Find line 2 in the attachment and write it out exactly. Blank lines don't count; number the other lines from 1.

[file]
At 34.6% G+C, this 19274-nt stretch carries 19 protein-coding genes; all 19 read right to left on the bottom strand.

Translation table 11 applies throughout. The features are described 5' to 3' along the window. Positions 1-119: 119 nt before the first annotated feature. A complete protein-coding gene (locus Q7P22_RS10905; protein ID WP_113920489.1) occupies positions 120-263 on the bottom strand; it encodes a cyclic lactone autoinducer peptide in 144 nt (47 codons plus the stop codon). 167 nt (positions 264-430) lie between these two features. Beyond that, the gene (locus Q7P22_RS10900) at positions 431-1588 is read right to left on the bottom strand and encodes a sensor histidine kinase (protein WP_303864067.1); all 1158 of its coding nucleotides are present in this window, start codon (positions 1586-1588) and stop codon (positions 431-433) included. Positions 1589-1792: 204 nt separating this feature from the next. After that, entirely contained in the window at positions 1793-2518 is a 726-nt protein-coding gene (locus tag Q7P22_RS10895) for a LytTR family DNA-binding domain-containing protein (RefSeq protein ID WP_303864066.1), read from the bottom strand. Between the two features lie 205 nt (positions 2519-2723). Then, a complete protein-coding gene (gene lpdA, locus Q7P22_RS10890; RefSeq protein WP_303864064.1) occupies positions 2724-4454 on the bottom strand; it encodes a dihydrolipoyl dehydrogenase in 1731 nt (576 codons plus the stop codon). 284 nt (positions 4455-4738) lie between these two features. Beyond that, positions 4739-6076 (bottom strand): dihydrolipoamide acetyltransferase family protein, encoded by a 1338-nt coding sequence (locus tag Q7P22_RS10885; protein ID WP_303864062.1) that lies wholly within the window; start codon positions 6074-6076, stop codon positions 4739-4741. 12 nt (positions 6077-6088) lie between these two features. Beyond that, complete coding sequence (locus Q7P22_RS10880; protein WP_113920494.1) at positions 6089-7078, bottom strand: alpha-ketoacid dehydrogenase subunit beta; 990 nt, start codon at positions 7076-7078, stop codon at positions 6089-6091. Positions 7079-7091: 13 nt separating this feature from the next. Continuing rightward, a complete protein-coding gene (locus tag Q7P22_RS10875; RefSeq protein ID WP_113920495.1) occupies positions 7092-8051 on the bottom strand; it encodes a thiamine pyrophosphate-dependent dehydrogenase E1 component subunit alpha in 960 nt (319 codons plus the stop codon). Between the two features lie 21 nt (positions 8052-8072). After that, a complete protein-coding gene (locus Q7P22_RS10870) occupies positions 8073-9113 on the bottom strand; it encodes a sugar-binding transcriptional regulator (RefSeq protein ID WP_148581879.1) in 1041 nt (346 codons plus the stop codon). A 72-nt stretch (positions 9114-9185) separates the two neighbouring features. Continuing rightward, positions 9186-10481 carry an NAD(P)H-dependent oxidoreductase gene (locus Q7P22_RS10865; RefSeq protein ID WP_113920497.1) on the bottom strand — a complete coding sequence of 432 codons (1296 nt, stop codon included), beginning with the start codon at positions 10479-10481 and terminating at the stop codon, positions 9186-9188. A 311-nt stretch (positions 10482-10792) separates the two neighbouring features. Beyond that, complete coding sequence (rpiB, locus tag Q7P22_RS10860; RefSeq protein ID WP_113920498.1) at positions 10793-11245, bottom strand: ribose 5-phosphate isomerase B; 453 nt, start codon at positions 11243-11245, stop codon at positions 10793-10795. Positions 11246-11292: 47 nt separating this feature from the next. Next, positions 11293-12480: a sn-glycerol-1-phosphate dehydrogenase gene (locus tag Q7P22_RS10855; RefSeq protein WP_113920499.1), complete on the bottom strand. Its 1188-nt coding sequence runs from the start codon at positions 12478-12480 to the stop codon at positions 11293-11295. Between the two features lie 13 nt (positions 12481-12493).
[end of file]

Translation table 11 applies throughout. The features are described 5' to 3' along the window. Positions 1-119: 119 nt before the first annotated feature. A complete protein-coding gene (locus Q7P22_RS10905; protein ID WP_113920489.1) occupies positions 120-263 on the bottom strand; it encodes a cyclic lactone autoinducer peptide in 144 nt (47 codons plus the stop codon). 167 nt (positions 264-430) lie between these two features. Beyond that, the gene (locus Q7P22_RS10900) at positions 431-1588 is read right to left on the bottom strand and encodes a sensor histidine kinase (protein WP_303864067.1); all 1158 of its coding nucleotides are present in this window, start codon (positions 1586-1588) and stop codon (positions 431-433) included. Positions 1589-1792: 204 nt separating this feature from the next. After that, entirely contained in the window at positions 1793-2518 is a 726-nt protein-coding gene (locus tag Q7P22_RS10895) for a LytTR family DNA-binding domain-containing protein (RefSeq protein ID WP_303864066.1), read from the bottom strand. Between the two features lie 205 nt (positions 2519-2723). Then, a complete protein-coding gene (gene lpdA, locus Q7P22_RS10890; RefSeq protein WP_303864064.1) occupies positions 2724-4454 on the bottom strand; it encodes a dihydrolipoyl dehydrogenase in 1731 nt (576 codons plus the stop codon). 284 nt (positions 4455-4738) lie between these two features. Beyond that, positions 4739-6076 (bottom strand): dihydrolipoamide acetyltransferase family protein, encoded by a 1338-nt coding sequence (locus tag Q7P22_RS10885; protein ID WP_303864062.1) that lies wholly within the window; start codon positions 6074-6076, stop codon positions 4739-4741. 12 nt (positions 6077-6088) lie between these two features. Beyond that, complete coding sequence (locus Q7P22_RS10880; protein WP_113920494.1) at positions 6089-7078, bottom strand: alpha-ketoacid dehydrogenase subunit beta; 990 nt, start codon at positions 7076-7078, stop codon at positions 6089-6091. Positions 7079-7091: 13 nt separating this feature from the next. Continuing rightward, a complete protein-coding gene (locus tag Q7P22_RS10875; RefSeq protein ID WP_113920495.1) occupies positions 7092-8051 on the bottom strand; it encodes a thiamine pyrophosphate-dependent dehydrogenase E1 component subunit alpha in 960 nt (319 codons plus the stop codon). Between the two features lie 21 nt (positions 8052-8072). After that, a complete protein-coding gene (locus Q7P22_RS10870) occupies positions 8073-9113 on the bottom strand; it encodes a sugar-binding transcriptional regulator (RefSeq protein ID WP_148581879.1) in 1041 nt (346 codons plus the stop codon). A 72-nt stretch (positions 9114-9185) separates the two neighbouring features. Continuing rightward, positions 9186-10481 carry an NAD(P)H-dependent oxidoreductase gene (locus Q7P22_RS10865; RefSeq protein ID WP_113920497.1) on the bottom strand — a complete coding sequence of 432 codons (1296 nt, stop codon included), beginning with the start codon at positions 10479-10481 and terminating at the stop codon, positions 9186-9188. A 311-nt stretch (positions 10482-10792) separates the two neighbouring features. Beyond that, complete coding sequence (rpiB, locus tag Q7P22_RS10860; RefSeq protein ID WP_113920498.1) at positions 10793-11245, bottom strand: ribose 5-phosphate isomerase B; 453 nt, start codon at positions 11243-11245, stop codon at positions 10793-10795. Positions 11246-11292: 47 nt separating this feature from the next. Next, positions 11293-12480: a sn-glycerol-1-phosphate dehydrogenase gene (locus tag Q7P22_RS10855; RefSeq protein WP_113920499.1), complete on the bottom strand. Its 1188-nt coding sequence runs from the start codon at positions 12478-12480 to the stop codon at positions 11293-11295. Between the two features lie 13 nt (positions 12481-12493).